About the Author
B. Jeanne Shibahara studied fiction writing from Mark Harris (Bang the Drum Slowly) and copywriting from Beth Luey (Editorial Consultant, Chicago Manual of Style, 16thEd.) in the MA program for creative writing at Arizona State University.
In Japan, B. Jeanne has taught English at a private university, written articles for research groups, and created jazz lyrics for composer Hajime Kitamura.
Daughter of a US military officer, she married into a family of calligraphy, ikebana, and tea ceremony teachers, shamisen player, kimono fabric artist, business entrepreneur, and architect. Her home is in Nara City, the ancient capital of Japan.
KA • E • RO • U is a testimony to the human spirit that bridges differences and overcomes divisions, so different from the spirit that prevailed in the 1930s and 1940s and sent our grandparents and parents to war.
—Elaine Gerbert, University of Kansas, translator of a
Edogawa Ranpo’s Strange Tale of Panorama Island
Back Story of KA-E-RO-U
Time To Go Home
Time-slip to my Osaka life, 1995, fifty years after the end of WWII—bubble economy ready to burst and the seed to KA-E-RO-U falls into my hands. A WWII Japanese flag. A widow of a US veteran in Akron, Ohio sends the flag to a colleague of mine, asks him to find the family of the fallen soldier who had carried it into the battlefields. In January, the Great Hanshin-Awaji Earthquake; weeks later, the Tokyo Subway sarin attack.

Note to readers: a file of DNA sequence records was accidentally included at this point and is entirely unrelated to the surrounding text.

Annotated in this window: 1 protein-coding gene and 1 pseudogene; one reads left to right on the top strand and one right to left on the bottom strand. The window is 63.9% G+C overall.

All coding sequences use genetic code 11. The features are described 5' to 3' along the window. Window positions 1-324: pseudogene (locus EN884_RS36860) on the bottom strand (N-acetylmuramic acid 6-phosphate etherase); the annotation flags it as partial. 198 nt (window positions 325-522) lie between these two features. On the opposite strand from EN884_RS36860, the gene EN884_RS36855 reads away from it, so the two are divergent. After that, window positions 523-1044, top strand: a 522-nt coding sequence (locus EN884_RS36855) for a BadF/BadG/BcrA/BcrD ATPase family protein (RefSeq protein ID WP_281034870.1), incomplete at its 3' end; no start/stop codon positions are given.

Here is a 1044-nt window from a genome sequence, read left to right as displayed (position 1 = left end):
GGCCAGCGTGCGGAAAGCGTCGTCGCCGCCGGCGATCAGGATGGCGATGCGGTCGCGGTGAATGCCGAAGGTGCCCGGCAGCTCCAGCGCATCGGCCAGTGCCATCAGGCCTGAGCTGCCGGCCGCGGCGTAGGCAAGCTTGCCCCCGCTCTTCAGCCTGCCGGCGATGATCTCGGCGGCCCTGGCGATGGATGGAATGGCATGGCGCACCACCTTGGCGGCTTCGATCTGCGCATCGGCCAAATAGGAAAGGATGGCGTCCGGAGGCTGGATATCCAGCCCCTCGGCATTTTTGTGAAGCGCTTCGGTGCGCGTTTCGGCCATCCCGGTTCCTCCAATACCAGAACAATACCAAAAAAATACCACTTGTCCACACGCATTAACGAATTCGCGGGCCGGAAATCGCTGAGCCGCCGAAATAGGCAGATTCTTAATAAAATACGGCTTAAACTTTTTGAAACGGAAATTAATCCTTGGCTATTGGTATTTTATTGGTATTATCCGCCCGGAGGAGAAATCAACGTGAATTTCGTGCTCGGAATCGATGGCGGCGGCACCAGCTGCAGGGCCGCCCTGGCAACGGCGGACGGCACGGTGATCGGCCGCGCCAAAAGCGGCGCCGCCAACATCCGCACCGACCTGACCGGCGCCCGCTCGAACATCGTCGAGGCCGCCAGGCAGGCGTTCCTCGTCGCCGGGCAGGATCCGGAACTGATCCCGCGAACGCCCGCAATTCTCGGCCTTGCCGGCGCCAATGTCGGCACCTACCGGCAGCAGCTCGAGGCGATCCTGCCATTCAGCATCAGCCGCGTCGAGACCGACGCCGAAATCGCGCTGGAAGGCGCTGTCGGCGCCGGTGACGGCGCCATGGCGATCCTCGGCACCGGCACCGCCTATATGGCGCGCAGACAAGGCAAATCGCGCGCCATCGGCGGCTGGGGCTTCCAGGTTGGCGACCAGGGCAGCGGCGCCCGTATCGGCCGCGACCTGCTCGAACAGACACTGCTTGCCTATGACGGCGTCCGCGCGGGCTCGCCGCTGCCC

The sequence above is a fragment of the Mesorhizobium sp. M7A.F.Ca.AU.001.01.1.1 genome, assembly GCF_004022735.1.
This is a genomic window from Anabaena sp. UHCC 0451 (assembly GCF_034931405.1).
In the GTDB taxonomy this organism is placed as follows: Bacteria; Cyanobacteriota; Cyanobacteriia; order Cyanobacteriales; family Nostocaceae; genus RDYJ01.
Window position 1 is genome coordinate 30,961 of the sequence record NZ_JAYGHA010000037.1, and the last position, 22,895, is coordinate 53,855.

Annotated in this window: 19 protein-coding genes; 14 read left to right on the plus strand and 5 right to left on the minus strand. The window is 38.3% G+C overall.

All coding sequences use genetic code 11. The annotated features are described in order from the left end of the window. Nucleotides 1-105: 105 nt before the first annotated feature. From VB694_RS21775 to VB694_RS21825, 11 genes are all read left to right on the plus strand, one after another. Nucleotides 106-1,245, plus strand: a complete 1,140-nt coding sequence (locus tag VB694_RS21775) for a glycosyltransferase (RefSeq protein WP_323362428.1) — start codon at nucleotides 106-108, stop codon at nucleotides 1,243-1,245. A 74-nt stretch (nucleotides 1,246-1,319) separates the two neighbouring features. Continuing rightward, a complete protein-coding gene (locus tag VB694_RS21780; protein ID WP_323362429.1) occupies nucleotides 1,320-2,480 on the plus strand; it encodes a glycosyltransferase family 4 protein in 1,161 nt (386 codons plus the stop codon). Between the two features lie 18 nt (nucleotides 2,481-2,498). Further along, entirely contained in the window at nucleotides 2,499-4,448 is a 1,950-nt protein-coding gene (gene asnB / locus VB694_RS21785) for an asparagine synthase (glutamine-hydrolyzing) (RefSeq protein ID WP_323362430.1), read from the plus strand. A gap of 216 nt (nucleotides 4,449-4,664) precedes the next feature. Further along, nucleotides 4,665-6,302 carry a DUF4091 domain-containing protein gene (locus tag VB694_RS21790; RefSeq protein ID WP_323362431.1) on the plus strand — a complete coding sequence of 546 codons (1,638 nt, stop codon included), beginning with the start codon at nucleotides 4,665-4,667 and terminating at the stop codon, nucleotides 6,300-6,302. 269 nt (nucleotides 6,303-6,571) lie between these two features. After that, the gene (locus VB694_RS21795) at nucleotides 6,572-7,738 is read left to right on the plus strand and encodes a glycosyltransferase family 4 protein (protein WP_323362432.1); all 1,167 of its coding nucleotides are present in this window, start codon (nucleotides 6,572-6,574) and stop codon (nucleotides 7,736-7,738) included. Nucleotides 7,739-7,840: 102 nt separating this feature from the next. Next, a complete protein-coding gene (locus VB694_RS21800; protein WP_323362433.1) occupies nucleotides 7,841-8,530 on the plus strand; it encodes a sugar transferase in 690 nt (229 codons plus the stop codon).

Time leap, 2009—my father has passed away. His dream of wanting to write a novel lingers in my thoughts. Three months married, at-home wife, time on my hands to make his dream come true. I start the novel KA-E-RO-U, set in 1995, about a woman in Arizona who takes a WWII flag to Japan to find the family of the fallen soldier.
Colleagues from my years in Arizona and later in Osaka (now scattered around the world) edit the novel, demanding romance, a believable story and lovable characters, lots of laughs, a few tearjerking scenes, and most important—nothing psychologically deep and depressing like those novels in lit. classes. They also want to “learn something” from it, to see different perspectives of life in Japan from the eyes of Japanese characters and expat characters.
The Real-Life Story
What actually happened to the flag?
My ikebana teacher enlisted the help of her student whose brother was a newspaper reporter. The quest began. The reporter found one relative of the fallen soldier—a younger sister—living in Aomori’s apple-growing district.
The newspaper article was later picked up by the Associated Press and included a picture of the sister with her brother’s bloodstained flag.
Soon after, the widow in Ohio opened her newspaper and read about that flag she had sent to Osaka.
QUOTES FROM KA･E･RO･U TIME TO GO HOME
A selection of the best quotes from the book.
Shinko Yamaguchi (山口真功), the award-winning Osaka artist of light and one-scene love stories, did these paintings for KA-E-RO-U Time To Go Home.
I hadn’t completed the first draft when, at one of his exhibitions, my friend Shinko asked me what I’d been up to.
“I’ve been writing a novel.”
“A love story. I know I’m right.”
And he was.
I asked if he minded me using the painting I had of his for the book cover.
“I’ll paint one for your novel.”
Instead he painted two!
I’m profoundly grateful to Shinko. I love his work and have always wanted the world to see it. Now the world can see this master’s paintings on the cover of KA-E-RO-U Time To Go Home.
We invite you to enjoy our collaboration of love.